4 Ways to Fetch Metadata in Salesforce
Metadata can be used in a variety of ways because it essentially identifies characteristics of other data sets.
Organizing this data, arranging relationships between sets of data, and customizing unique characteristics of your Salesforce instance are all made possible through metadata.
Finding and extracting data is fairly easy. It’s in the forefront. It’s easily copied, dragged, and moved between organized folders. But what about metadata?
Metadata often lurks behind the scenes. It’s even a bit mysterious to those that don’t directly work with it. However, metadata is important. It can be backed up to retain customizations to your Salesforce platform in the event of a disaster, it is an essential aspect of a useful data governance plan, and more.
Locating and retrieving your Salesforce metadata can be a little difficult, but it’s possible with some intentional considerations.
So how do you do this? It often depends on what you plan to do with the metadata after locating it.
An Application Programming Interface (API) is “a way to programmatically interact with a separate software component or resource.”
Essentially, it’s a way to organize the code you write and make the functions repeatable.
And just how APIs can be used to organize code, they can also be used to retrieve and organize your metadata.
Metadata API in Salesforce can be used “to retrieve, deploy, create, update or delete customization information.” This is commonly used to move changes made in a sandbox—or another test org—into your active production environment.
One of the most useful ways to leverage metadata in Salesforce is to customize the platform. Metadata API can be used to manage these customizations as well as other tools to help manage your overall model for metadata.
There are multiple ways to utilize Metadata API in Salesforce. One of the easiest ways to do this is to use the ANT Migration Tool—this is done using the command line to move the metadata between an org and a local directory.
2. ANT Migration Tool
Some simple commands can be used with the ANT Migration Tool to move metadata out of a Salesforce org and into a local filing system. This is useful if you need to:
- Move a customization or custom application after development and testing is completed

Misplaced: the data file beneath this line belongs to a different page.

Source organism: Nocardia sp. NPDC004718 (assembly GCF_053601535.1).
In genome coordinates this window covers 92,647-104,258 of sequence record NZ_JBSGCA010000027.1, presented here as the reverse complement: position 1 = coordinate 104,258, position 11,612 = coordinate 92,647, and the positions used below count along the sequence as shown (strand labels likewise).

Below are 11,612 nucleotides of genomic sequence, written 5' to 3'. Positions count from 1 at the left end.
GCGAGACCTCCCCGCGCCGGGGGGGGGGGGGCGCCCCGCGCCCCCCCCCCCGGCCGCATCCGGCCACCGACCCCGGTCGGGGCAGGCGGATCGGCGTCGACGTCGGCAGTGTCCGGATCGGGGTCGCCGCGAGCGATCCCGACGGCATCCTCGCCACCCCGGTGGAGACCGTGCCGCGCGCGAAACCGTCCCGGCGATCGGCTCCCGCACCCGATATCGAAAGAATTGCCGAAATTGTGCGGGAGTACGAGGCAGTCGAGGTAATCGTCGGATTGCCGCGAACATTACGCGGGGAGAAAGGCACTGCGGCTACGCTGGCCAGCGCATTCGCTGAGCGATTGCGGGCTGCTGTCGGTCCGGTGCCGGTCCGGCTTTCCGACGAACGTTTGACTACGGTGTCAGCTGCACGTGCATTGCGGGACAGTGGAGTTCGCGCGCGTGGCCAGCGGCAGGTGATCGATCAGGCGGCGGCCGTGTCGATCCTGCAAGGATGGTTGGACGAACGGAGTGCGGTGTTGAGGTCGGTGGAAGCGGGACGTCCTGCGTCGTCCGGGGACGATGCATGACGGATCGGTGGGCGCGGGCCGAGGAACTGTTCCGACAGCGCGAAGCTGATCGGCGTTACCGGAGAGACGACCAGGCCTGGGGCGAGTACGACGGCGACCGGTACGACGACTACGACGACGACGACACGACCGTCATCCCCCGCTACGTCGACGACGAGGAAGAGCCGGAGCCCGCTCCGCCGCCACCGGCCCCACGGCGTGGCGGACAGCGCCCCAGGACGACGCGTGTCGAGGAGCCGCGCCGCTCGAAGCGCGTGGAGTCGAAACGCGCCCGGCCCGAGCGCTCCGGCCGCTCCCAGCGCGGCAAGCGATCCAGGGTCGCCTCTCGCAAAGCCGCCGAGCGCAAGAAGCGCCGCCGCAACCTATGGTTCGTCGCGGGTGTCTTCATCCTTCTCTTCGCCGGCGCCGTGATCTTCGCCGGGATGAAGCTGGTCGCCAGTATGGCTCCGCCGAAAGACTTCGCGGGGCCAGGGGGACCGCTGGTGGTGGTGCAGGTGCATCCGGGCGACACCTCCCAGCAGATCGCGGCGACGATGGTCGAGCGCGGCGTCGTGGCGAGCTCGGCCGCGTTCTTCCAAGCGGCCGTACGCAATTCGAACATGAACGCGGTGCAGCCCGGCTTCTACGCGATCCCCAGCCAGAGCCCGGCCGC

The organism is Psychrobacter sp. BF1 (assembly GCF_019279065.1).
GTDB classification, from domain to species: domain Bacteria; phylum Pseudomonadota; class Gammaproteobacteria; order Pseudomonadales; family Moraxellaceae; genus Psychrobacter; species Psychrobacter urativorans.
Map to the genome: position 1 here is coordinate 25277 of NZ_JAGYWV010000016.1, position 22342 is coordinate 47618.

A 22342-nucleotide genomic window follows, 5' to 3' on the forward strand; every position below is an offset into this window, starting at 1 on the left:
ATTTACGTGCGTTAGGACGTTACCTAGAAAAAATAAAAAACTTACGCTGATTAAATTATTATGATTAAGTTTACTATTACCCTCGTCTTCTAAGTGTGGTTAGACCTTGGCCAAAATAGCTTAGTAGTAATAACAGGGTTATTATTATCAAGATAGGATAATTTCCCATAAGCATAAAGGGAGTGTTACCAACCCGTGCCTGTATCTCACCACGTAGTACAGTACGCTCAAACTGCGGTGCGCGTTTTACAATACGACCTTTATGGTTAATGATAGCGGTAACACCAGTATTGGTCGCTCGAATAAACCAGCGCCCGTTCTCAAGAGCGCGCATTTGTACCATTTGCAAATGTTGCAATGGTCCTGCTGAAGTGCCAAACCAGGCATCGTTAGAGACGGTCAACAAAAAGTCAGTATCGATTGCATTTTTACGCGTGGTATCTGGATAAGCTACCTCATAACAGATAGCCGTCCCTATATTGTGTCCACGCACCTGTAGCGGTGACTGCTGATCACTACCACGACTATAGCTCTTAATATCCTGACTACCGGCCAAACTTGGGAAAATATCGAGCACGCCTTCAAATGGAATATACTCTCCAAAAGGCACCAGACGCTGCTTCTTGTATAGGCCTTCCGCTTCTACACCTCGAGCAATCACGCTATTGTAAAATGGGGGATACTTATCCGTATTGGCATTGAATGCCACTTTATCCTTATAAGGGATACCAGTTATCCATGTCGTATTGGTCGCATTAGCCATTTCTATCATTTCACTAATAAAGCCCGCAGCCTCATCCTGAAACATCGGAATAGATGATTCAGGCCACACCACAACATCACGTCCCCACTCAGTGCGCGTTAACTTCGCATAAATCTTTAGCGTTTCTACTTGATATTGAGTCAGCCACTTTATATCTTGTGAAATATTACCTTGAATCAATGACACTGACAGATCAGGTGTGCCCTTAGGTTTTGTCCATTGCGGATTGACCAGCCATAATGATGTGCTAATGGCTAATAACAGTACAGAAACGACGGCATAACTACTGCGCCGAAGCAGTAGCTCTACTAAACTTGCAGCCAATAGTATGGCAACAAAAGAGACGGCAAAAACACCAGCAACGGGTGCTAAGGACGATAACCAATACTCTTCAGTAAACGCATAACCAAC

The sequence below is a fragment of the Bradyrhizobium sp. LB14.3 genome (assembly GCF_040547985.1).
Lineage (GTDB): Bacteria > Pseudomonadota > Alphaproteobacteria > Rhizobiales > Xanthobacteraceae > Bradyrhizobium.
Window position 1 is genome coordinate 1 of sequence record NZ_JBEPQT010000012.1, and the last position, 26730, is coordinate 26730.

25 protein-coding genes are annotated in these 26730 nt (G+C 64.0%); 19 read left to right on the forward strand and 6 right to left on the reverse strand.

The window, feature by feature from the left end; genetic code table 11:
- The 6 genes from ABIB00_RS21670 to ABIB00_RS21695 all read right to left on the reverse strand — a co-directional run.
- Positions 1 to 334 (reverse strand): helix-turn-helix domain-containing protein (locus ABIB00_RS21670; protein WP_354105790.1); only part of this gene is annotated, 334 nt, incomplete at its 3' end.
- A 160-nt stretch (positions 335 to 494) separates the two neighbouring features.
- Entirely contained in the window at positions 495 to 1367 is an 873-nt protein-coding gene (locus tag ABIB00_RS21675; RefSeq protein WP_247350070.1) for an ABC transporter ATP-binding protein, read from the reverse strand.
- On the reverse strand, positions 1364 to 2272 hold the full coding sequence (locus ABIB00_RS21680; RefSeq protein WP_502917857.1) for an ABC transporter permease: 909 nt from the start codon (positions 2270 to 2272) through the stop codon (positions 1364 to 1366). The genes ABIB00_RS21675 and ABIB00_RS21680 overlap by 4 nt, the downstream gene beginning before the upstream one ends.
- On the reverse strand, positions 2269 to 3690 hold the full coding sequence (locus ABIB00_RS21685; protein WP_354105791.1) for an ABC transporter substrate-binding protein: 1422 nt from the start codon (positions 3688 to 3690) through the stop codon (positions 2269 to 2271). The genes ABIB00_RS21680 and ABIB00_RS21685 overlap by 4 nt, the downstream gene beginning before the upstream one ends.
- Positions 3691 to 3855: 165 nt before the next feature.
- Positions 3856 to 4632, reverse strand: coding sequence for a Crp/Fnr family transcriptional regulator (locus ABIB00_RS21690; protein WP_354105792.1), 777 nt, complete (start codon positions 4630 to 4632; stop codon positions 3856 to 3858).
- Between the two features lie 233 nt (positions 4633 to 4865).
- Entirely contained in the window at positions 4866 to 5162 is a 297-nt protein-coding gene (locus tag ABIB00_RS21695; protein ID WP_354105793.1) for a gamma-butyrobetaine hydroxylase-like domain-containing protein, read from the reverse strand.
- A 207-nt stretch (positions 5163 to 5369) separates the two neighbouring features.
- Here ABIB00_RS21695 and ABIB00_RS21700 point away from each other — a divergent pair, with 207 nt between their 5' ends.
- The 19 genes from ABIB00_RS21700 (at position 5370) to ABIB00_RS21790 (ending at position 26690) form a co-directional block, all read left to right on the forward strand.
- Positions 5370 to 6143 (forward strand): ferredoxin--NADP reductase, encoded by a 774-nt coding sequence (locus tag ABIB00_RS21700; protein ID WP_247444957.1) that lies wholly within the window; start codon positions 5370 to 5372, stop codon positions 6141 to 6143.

- Distribute the application after team development
The ANT Migration Tool is a command-line tool that can be used to move metadata.
This tool is beneficial when:
- Repetitive deployments are needed, using the same parameters
- Release processes are performed through multiple stages
- A test environment is being used to examine setup changes
- Batch deployments are scheduled
ML files contain metadata and can be retrieved by utilizing the deploy () and retrieve () calls. Retrieving the XML files will then allow you to move them into local files where developers can manage changes, copy and/or paste setup configurations, institute component changes, or otherwise develop the files.
These changes can be deployed to other Salesforce orgs at any time.
Using the ANT Migration Tool to move metadata with the deploy () and retrieve () calls provides a seamless interaction with the API. This makes the process much smoother for developers when compared to writing the calls directly into their lines of code.
3. Managed Package
Managed Packages are pre-built collections of application components constructed either in-house, or by an independent software vendor (ISV).
Creating a Managed Package in Salesforce is fairly easy. The only requirement is that you possess the developer version of Salesforce. And once you have this package, you can send and retrieve the metadata as you need.
The first step is to simply create a folder to store the information you are going to pull out from your Managed Package. Retrieve the metadata from the package using this code:
sfdx force:mdapi:retrieve -s -r ./mdapipkg -u <username> -p <package name>
Check the status of the retrieve by running:
The target username, job ID, and retrieve directory will all be stored when this is run. This saves you the time of specifying parameters to check the status of the retrieve. Keep in mind that these values will all be replaced if you run the code again.
However, you can manually enter the job ID and retrieve directory in the operation line if you’d like to check the status of a different retrieve operation.
After that, all you need to do is unzip the zip file and save it in the proper location.
4. Manually Search Objects
Even comprehensive migrations can occasionally leave behind customizations or intentional functionality. This can either be rectified through manual re-programming to return your system to the previous state, or you can attempt to dig up the metadata.
The SOAP API Developer Guide is a great source for the available objects, their fields and purposes, and operations. There are a variety of tools which includes diagrams of your objects and relationships within the platform services.
This includes Salesforce Knowledge Objects, Content Objects, and Sales Objects.
Seek out the section of available information relating to any holes in your current pool of metadata and related objects. Dig into them and compare them against your list of supported metadata in the API.
Gather the objects in an package.xml file and perform a retrieve from this new repository of information.
Metadata exists in every section of your Salesforce platform. The ubiquity of metadata makes it difficult to find and extract every piece, so you will need to utilize numerous tactics to have the best chance at creating a comprehensive snapshot.